Someday, I would like to have a complete collection of my musical works for my children to keep. I feel no attachment to owning a physical representation of them since I have them all in my head anyway. I would rather collect memories about the songs and how people were touched by them.

I want to live the rest of my life with less and less attachment. For sure, eventually, everything will go. That includes friends and loved ones, and things we own and treasure. We should also throw in a few memories, biases and opinions that give us too much pain and prevent us from moving on and having a fuller life of loving.

Letting go of attachments is hard but the tradeoff is, every time we do it, we become lighter and freer. With the right perspective, the material loss becomes a spiritual gain. I have seen “poor” people who have nothing but their possessions, and I have seen people who subsist on very little yet live very rich lives.

Maybe the question to ask is, how much is too much for one to feel rich and how little is too few for one to feel poor? It’s hard to find the right balance and each of us may have a different answer.

But of this I am sure: people who have an inner fullness are the happiest people around. To them, the question is immaterial whether they have enormous wealth or hardly own anything. I admire Bill Gates’ father who advised his son to give away half of his enormous wealth, which his son did without hesitation. I also admire many poor people I have met who genuinely offer their food to any stranger who steps into their humble abode.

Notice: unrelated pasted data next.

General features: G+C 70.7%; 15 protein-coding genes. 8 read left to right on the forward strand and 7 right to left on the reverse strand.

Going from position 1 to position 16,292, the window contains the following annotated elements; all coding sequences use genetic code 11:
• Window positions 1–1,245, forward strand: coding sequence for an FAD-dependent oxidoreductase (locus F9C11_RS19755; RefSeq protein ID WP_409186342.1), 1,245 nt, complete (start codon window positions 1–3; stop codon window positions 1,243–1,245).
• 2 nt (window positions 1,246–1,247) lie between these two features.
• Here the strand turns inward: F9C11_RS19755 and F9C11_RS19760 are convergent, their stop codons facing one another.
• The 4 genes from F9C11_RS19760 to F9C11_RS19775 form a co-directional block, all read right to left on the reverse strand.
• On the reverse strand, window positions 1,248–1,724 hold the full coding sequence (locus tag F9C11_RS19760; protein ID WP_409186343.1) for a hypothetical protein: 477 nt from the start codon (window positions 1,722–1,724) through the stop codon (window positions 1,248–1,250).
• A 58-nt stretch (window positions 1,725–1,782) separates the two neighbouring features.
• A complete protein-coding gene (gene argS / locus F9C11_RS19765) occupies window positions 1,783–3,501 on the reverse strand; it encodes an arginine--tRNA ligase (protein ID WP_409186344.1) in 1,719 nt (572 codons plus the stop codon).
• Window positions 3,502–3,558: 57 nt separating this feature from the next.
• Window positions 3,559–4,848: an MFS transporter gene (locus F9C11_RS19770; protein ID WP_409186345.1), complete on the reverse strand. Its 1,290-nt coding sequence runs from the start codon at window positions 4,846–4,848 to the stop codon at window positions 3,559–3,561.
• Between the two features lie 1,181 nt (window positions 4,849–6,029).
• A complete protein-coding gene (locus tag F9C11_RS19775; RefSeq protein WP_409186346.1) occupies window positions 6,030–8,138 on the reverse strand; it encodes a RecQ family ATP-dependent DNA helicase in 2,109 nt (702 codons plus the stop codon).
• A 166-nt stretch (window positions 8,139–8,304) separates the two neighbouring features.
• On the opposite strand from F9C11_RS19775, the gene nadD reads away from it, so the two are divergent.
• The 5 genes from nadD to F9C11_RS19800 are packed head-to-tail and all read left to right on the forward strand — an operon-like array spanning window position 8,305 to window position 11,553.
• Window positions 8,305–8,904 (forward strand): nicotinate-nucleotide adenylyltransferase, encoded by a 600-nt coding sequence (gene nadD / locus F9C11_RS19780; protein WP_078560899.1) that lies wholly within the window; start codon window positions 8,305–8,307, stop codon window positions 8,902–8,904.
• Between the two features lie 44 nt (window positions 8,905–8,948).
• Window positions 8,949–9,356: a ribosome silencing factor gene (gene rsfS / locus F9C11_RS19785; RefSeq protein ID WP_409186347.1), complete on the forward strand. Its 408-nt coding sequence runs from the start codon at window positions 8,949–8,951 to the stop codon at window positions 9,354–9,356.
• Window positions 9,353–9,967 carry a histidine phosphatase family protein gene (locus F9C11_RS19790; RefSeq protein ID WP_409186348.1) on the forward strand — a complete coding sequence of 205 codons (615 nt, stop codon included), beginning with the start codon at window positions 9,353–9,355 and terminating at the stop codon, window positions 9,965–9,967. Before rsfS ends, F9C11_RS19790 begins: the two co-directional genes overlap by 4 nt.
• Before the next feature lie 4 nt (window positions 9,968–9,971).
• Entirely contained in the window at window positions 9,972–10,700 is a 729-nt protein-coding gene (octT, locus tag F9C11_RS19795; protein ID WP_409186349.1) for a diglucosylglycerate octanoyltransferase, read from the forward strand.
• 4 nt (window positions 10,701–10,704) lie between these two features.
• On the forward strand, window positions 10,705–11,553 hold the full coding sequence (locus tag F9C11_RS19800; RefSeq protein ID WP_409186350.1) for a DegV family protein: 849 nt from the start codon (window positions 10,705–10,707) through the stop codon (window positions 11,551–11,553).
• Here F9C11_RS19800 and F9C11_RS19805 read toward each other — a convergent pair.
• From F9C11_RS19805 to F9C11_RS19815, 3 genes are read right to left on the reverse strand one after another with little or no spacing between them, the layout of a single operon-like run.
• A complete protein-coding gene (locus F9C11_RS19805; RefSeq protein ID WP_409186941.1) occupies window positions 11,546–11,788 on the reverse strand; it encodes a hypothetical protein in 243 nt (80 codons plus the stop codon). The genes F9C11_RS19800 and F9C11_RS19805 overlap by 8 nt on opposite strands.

I was quite amazed to learn that a Zen teacher who visits and gives yearly sesshins (retreats) in the Philippines is a vice president of a huge bank in Tokyo. Yet he carries himself without the trappings of one who is so blessed materially. There are cynics who may say that the reason he can behave so simply is because he has no financial problems. I don’t know whether he does or does not. I would like to believe it is his inner peace that makes him compassionate and less attached to material wealth. This shines through when you meet him.

I do not believe there is anything inherently wrong with riches and pleasure. When they are there, I say let’s enjoy them. But to cling to them and pursue them doggedly above all else turns them into a great source of unhappiness.

The hardest attachment to let go of is expectation or outcome. Is it possible to let go of these? Every religion has something to say about the potential of wealth to lead us to evil. But most of them promote the expectation of going to heaven by doing good. So why should we let go of expectation?

I will give the final word on the topic to the controversial guru, Osho, who said:

“Don’t be attached to the things of the world, and don’t be attached to the things of the other world, because things are things. It makes no difference whether they are of this world or the other world — attachment is the problem.”

1 to “Let it go”

  1. Francisco B. Ranada III says:

    True to the saying:

    More is less.
    Less is more.